Katie and I had blocked off Wednesday as a day to explore Cusco and relax before going to Aguas Calientes to hike Machu Picchu. We had intended to sleep in but both woke up around 7am. We went up to breakfast and were impressed by the expansive views available from the restaurant (Siete y Siete) as well as the extensive breakfast spread available to us (including in the $79 per night room cost). There was bread, fruit, cereal, avocado, pancakes, and they offered to make egg scrambles with bacon and veggies. We enjoyed a large breakfast and then hit the road to see more of the town.
First stop – Qorikancha, a temple to the sun god, Inti. The name is Quechuan for “court of gold”, though we didn’t see any gold because it is believed that the Spaniards stripped all the gold before building their church of Santo Domingo on the same site. There was an abundance of blooming flowers in and around the Qorikancha courtyard and there was plenty of interesting history and architecture to admire at this site.
We moved on to the Centro de textiles tradicionales where we saw traditional Andean mountain women weaving intricate textiles in the back of the shop. There are plenty of goods for sale here and they are top quality compared to what is seen in the markets. They also have a museum type room reviewing the history of the looms and the art of these textiles. I would recommend spending a small amount of time here to gain a deeper appreciation for what goes into these quality products.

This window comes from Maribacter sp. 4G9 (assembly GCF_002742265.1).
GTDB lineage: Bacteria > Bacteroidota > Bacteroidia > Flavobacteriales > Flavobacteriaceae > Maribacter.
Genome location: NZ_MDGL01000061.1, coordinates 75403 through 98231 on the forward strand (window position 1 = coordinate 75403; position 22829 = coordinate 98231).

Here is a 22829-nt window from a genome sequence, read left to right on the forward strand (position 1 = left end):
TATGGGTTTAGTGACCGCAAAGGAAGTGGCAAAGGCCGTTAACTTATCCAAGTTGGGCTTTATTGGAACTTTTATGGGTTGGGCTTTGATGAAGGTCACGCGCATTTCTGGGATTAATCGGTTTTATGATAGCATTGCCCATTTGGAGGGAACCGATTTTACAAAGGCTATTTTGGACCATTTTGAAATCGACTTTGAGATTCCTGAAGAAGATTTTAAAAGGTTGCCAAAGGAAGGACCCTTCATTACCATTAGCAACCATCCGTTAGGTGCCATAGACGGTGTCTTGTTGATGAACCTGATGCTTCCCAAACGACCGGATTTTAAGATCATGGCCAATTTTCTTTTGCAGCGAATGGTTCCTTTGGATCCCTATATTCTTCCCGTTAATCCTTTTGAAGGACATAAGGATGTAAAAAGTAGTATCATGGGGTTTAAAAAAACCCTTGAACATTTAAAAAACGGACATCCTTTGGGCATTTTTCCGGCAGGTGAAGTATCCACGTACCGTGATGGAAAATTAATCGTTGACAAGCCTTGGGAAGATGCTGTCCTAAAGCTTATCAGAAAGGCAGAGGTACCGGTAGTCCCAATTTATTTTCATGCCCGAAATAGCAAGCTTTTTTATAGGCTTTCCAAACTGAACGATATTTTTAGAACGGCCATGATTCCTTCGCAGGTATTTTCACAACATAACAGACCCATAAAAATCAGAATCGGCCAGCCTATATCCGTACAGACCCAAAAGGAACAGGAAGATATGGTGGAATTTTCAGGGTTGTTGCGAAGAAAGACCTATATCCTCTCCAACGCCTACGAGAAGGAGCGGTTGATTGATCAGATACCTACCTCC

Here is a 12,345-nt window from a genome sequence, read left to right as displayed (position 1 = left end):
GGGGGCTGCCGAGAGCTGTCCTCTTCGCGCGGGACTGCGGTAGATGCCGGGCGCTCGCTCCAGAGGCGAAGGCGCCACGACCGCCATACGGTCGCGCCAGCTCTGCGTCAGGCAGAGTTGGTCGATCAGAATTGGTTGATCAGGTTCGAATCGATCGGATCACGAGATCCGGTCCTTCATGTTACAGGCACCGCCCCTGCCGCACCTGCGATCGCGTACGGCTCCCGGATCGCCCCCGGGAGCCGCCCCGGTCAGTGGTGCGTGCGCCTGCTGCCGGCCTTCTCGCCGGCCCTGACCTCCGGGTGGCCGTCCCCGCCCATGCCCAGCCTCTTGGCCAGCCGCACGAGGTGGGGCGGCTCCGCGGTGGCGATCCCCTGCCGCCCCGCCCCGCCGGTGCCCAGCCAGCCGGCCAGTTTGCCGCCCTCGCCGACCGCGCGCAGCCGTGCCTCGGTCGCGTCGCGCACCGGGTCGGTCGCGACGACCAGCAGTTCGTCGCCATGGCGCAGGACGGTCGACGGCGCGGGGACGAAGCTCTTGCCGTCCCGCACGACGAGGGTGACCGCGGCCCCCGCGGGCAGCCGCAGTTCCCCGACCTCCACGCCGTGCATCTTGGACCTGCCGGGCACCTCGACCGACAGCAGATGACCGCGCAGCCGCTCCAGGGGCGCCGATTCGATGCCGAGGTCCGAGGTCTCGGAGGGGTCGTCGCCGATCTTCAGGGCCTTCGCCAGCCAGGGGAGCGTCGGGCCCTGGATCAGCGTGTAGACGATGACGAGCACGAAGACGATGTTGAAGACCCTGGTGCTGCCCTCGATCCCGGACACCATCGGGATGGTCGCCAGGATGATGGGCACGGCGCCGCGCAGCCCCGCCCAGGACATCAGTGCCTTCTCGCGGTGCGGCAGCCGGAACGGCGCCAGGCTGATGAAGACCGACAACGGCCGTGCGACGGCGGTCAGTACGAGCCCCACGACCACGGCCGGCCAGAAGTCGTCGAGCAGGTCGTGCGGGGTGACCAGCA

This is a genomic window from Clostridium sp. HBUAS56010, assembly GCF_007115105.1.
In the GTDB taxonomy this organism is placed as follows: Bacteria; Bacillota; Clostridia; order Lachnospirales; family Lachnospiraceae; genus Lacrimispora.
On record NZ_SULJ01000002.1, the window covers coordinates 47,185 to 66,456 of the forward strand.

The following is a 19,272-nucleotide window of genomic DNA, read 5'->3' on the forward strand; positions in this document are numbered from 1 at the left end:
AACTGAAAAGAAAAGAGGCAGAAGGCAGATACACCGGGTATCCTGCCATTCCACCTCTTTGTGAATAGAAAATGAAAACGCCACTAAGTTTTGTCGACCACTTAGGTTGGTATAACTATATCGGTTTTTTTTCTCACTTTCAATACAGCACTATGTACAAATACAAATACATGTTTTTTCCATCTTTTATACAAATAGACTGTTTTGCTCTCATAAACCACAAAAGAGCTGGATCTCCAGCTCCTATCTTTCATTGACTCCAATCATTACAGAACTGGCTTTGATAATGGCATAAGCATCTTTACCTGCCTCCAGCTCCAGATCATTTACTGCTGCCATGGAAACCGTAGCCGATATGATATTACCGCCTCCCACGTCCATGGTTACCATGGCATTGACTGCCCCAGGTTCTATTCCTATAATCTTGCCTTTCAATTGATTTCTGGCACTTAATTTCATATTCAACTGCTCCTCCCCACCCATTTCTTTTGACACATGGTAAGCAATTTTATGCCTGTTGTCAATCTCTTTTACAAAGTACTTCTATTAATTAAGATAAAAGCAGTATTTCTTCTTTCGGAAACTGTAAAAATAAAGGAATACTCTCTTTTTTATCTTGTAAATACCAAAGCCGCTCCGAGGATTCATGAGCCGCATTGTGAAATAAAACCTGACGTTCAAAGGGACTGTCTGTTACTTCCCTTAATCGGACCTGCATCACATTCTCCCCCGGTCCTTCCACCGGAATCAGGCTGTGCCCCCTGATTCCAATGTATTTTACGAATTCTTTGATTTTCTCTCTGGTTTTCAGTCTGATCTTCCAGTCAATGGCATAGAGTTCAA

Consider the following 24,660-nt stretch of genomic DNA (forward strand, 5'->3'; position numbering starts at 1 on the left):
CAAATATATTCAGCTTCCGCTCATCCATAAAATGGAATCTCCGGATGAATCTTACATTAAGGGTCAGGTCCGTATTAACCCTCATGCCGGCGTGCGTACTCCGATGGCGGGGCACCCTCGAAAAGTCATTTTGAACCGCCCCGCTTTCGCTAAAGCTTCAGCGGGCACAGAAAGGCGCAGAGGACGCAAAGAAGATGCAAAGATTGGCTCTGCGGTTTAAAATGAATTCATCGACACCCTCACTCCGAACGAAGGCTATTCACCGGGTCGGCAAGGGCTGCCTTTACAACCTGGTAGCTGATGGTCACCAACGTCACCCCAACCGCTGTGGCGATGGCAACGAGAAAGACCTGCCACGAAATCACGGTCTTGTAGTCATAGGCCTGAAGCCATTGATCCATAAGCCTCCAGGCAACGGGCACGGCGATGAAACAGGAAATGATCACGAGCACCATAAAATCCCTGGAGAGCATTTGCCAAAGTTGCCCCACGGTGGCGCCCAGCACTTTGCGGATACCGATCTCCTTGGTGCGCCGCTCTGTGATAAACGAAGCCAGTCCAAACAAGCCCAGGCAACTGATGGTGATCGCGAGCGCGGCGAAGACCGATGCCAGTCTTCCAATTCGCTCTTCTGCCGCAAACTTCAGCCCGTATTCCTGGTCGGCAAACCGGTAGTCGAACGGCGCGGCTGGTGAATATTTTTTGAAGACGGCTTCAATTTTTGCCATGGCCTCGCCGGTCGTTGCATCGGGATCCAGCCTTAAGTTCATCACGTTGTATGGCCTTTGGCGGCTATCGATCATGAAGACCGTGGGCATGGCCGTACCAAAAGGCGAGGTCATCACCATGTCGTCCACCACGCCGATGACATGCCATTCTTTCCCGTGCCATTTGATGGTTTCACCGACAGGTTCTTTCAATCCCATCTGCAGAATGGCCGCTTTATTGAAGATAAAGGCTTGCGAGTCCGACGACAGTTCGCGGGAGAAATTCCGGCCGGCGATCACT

After the textile center we decided to check out the large Mercado central de San Pedro, this market was HUGE. They had everything you could possibly need – hand crafted souvenirs, fresh squeezed juice, prepared foods, raw meats and fish, spices, sweaters, jewelry, etc. There were locals here getting cooking essentials, tourists purchasing souvenirs, laborers grabbing lunch, just a really great hustle and bustle to encounter. It was very crowded and impossible for me and Katie to enjoy it without losing each other; so we set a meeting time and location then went our separate ways. We spent about 1 hour, met back up and decided we both needed another 45 minutes. After we had hunted down some perfect gifts for family and friends we got out of the market, the mixed scent of raw foods and spices became overwhelming and quite nauseating by the end of our time there so we were both happy to leave.
Katie was craving some ice cream she had read about on TripAdvisor, El Hada, the one we had unsuccessfully tried to find on our first night in Cusco, so we set out in search of it again. When we got to the listed address it was a new French bakery – El Hada had closed down.